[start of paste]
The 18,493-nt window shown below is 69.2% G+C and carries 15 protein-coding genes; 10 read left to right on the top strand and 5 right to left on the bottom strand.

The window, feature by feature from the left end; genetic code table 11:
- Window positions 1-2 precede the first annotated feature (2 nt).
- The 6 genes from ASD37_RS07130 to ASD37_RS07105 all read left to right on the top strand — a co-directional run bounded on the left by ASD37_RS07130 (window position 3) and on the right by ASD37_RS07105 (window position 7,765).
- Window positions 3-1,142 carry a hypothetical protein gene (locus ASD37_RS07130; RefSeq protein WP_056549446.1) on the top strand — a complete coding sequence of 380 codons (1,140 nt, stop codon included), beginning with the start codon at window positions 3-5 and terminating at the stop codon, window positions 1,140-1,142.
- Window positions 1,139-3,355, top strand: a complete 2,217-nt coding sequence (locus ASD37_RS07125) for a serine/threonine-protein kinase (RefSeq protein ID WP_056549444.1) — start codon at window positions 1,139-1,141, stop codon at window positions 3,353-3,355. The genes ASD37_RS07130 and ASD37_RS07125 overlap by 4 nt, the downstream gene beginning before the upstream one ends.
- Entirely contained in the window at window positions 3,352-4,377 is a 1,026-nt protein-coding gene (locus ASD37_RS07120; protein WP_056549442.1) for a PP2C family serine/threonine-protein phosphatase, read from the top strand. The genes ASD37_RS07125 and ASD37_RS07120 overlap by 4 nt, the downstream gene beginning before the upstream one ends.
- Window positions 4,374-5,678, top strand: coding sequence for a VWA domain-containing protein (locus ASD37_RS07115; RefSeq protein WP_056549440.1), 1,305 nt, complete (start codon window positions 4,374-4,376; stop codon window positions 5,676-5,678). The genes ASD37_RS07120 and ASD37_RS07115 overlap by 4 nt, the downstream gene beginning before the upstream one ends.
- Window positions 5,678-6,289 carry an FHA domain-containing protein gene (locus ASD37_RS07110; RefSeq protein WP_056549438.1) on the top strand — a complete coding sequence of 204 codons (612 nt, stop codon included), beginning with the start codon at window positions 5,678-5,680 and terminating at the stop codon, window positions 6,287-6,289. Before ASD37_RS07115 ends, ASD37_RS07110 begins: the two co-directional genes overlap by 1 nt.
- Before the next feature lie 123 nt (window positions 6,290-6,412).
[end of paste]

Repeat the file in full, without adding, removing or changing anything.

The 18,493-nt window shown below is 69.2% G+C and carries 15 protein-coding genes; 10 read left to right on the top strand and 5 right to left on the bottom strand.

The window, feature by feature from the left end; genetic code table 11:
- Window positions 1-2 precede the first annotated feature (2 nt).
- The 6 genes from ASD37_RS07130 to ASD37_RS07105 all read left to right on the top strand — a co-directional run bounded on the left by ASD37_RS07130 (window position 3) and on the right by ASD37_RS07105 (window position 7,765).
- Window positions 3-1,142 carry a hypothetical protein gene (locus ASD37_RS07130; RefSeq protein WP_056549446.1) on the top strand — a complete coding sequence of 380 codons (1,140 nt, stop codon included), beginning with the start codon at window positions 3-5 and terminating at the stop codon, window positions 1,140-1,142.
- Window positions 1,139-3,355, top strand: a complete 2,217-nt coding sequence (locus ASD37_RS07125) for a serine/threonine-protein kinase (RefSeq protein ID WP_056549444.1) — start codon at window positions 1,139-1,141, stop codon at window positions 3,353-3,355. The genes ASD37_RS07130 and ASD37_RS07125 overlap by 4 nt, the downstream gene beginning before the upstream one ends.
- Entirely contained in the window at window positions 3,352-4,377 is a 1,026-nt protein-coding gene (locus ASD37_RS07120; protein WP_056549442.1) for a PP2C family serine/threonine-protein phosphatase, read from the top strand. The genes ASD37_RS07125 and ASD37_RS07120 overlap by 4 nt, the downstream gene beginning before the upstream one ends.
- Window positions 4,374-5,678, top strand: coding sequence for a VWA domain-containing protein (locus ASD37_RS07115; RefSeq protein WP_056549440.1), 1,305 nt, complete (start codon window positions 4,374-4,376; stop codon window positions 5,676-5,678). The genes ASD37_RS07120 and ASD37_RS07115 overlap by 4 nt, the downstream gene beginning before the upstream one ends.
- Window positions 5,678-6,289 carry an FHA domain-containing protein gene (locus ASD37_RS07110; RefSeq protein WP_056549438.1) on the top strand — a complete coding sequence of 204 codons (612 nt, stop codon included), beginning with the start codon at window positions 5,678-5,680 and terminating at the stop codon, window positions 6,287-6,289. Before ASD37_RS07115 ends, ASD37_RS07110 begins: the two co-directional genes overlap by 1 nt.
- Before the next feature lie 123 nt (window positions 6,290-6,412).